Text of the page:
Personally, though, it was an emotional adjustment. The home he’d left behind almost two years prior was no longer the same; the woman who once “had all the answers” was now sick and in need of help herself. Chemotherapy had ravaged Janet’s body, leaving her weak and sore. In addition to losing her hair, she endured digestive problems, tenderness and recurring mouth sores, so it was up to Kalan and the family to take charge of the household chores and ensure her needs were met. “The roles were reversed,” says Kalan. “It was the first time in my life that I caught a glimpse of a world without my parents, and it really scared me.”

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Being there
But fear soon gave way as the music sensation who had won this country’s heart became a de facto nurse throughout his mother’s treatment and subsequent recovery, especially during the days between chemotherapy sessions. Kalan had spent a summer during high school working in a medical lab, and his training suddenly came in very handy.

“I was on a program where I had to have 10 needles; one a day for 10 days,” Janet explains about her medical regimen, which ultimately involved some 60 injections as well as six chemotherapy sessions. “Kalan often gave me the needles because I couldn’t give them to myself,” she says. “It was only because of my family that I completed my chemo treatments. After each [one] I was certain that I could not physically or mentally do another one, but the family was always there, encouraging me to continue on.”

Kalan opens up about his feelings
Janet credits her illness with strengthening the bond she shares with Kalan. He spent nearly half a year at home, giving them time to reconnect. Routine activities like making breakfast together after everyone else had left for the day, or settling in with a cup of tea by an evening fire at the family’s lakeside cabin, often led to in-depth discussions.

“Kalan opened up about a lot of his own feelings,” says Janet. “We had conversations that went deeper than just the normal exchange of information and only giving what is required to satisfy Mom. We just spent hours talking about what’s important in life. There were some very emotional conversations and ones in which we were laughing so hard that one of us had to run to the bathroom.” The pair enjoyed spirited debates about politics and social issues, and shared some tête-à-têtes about Kalan’s future and where his career might lead him someday.

Kalan, too, was grateful for the time he was able to share with his mother and the rest of his family, away from the pressures of the music industry. “We slowed down, all together, and took some time as a family,” he says. “It really brought us together and strengthened our relationship again.”

Page 3 of 4Fond memories
Janet’s voice cracks for the first time as she recounts a touching gift from her son. “When he was younger, just little-little, I read him this book by Robert Munsch, Love You Forever,” she says. At the end of the book the little boy grows up and he takes care of his mother. “He bought that book for me for Mother’s Day.” She searches for the right words to express how meaningful a gesture it was but then simply adds, with emotion heavy in her voice, “It was something so small but it meant so much.”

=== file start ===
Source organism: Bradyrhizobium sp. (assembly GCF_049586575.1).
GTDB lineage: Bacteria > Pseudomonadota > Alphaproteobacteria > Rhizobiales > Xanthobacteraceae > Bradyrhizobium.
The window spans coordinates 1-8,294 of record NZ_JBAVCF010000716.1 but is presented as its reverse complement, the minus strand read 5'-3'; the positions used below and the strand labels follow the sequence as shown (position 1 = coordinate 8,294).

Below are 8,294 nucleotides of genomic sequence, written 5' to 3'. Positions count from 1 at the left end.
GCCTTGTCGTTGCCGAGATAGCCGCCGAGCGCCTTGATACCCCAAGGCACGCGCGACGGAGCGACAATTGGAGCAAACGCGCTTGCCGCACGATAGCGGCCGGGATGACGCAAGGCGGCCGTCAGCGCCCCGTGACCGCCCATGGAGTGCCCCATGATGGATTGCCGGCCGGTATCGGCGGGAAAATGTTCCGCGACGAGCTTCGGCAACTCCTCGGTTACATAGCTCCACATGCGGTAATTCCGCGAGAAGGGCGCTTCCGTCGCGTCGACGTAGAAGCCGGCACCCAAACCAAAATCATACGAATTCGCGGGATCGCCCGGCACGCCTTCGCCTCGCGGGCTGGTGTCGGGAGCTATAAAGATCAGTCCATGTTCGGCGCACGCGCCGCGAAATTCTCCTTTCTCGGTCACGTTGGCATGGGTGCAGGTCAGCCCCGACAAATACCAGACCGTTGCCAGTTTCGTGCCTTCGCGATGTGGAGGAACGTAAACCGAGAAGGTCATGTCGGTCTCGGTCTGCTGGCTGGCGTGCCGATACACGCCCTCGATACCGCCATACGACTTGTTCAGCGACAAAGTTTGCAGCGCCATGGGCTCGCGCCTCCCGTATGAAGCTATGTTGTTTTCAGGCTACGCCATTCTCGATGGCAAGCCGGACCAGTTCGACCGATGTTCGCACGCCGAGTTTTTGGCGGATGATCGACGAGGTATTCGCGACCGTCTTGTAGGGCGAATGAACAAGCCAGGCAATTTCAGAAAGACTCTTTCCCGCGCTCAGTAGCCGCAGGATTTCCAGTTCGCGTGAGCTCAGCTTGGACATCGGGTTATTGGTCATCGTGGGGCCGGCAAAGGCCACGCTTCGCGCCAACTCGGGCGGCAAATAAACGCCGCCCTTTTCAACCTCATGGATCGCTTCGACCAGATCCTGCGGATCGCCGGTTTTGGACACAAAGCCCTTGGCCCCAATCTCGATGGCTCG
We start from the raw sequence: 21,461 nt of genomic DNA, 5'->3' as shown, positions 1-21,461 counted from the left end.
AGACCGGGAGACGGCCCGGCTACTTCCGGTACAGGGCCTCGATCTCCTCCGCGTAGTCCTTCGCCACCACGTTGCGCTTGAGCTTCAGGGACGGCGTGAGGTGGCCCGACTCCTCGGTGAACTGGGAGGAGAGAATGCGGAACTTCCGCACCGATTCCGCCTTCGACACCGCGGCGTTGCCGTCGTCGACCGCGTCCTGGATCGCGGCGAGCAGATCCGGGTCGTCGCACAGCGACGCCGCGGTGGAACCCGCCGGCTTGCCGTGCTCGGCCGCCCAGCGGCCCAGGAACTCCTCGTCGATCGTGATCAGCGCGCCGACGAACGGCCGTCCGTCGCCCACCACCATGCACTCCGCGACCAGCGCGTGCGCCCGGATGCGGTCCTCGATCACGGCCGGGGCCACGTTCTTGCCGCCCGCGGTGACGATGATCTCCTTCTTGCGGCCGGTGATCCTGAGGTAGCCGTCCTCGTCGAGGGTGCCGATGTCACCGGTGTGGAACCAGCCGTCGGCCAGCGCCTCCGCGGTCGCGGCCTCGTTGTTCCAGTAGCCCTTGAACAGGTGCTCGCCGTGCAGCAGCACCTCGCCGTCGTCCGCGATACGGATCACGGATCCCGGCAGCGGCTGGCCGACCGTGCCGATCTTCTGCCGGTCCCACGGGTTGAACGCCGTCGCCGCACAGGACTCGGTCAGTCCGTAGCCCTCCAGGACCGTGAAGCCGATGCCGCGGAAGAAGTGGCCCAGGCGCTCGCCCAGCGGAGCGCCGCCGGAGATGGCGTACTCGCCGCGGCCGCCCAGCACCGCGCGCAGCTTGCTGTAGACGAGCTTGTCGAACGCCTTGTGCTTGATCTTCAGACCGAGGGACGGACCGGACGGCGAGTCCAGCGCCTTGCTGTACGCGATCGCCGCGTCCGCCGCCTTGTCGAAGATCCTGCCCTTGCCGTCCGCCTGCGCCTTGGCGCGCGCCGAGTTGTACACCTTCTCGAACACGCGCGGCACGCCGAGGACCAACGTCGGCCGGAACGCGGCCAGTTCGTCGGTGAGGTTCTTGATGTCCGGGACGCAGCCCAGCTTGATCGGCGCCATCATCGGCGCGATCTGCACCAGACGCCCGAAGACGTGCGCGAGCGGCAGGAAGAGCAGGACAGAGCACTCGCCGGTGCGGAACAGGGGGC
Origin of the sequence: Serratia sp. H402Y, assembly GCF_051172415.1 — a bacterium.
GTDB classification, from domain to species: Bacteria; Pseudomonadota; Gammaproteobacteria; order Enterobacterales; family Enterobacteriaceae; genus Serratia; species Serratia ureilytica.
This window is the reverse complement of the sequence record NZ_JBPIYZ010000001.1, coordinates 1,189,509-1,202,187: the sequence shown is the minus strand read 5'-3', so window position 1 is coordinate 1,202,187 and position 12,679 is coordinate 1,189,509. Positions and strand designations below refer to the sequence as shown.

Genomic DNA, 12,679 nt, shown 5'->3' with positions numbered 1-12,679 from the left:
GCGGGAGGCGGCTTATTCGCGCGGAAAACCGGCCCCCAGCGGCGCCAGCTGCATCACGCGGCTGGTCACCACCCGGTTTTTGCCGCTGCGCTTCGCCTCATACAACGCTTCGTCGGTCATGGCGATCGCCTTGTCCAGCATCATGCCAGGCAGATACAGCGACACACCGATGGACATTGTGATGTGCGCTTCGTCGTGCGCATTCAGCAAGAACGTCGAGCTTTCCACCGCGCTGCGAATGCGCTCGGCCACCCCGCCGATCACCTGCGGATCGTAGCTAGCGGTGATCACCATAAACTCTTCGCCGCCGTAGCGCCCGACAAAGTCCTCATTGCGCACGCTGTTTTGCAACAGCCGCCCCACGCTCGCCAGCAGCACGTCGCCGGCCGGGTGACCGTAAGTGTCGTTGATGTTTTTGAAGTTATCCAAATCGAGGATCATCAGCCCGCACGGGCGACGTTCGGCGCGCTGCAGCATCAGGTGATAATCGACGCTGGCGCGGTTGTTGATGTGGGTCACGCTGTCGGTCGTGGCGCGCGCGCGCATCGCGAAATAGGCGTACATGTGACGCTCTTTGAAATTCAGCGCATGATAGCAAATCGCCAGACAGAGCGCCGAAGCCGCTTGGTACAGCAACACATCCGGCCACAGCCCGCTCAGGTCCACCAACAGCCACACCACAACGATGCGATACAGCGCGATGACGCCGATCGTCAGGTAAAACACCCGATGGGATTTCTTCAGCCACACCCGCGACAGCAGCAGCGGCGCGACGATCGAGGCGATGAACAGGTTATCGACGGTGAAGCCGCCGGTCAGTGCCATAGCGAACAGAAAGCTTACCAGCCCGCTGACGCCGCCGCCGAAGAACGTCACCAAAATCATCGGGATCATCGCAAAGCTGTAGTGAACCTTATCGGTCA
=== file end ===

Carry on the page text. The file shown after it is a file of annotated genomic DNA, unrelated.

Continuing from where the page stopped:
These days Janet’s health is much improved, and she has resumed the active life she enjoyed before her diagnosis. “She’s running around with my sisters, on the go,” says Kalan, pleased. Likewise, his career is once again in full swing. His latest album, Wake Up Living, was released in August, and another concert tour is on deck.

Musically, the tone of the new CD reflects some of Kalan’s emotions before, during and after this difficult period, with a number of songs subtly capturing his moods at the time they were written. As a way of spreading awareness about his mother’s disease, Kalan has also begun working with the Canadian Breast Cancer Foundation’s Run for the Cure.

"You learn to value your family more"
Though their lives have returned to a new normal, both Kalan and Janet say that, despite the pain and suffering that accompanied her illness, they’re better for having survived it together. They have a renewed sense of purpose and meaning in life. “You learn to value your family more, your friendships more, your life more, the little things,” says Janet. “They just became so much more meaningful.” Kalan agrees, admitting that this experience, however harrowing, grounded him and made him re-evaluate his priorities.

He no longer wastes time and energy worrying about trivial matters like bad reviews, unflattering press photos or online gossip. Instead, just like his mom, he’s ready to take on the world and face whatever comes his way.

Read up on everything you need to know about breast health.

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Prevention & Recovery

When your mother has breast cancer: Kalan Porter's story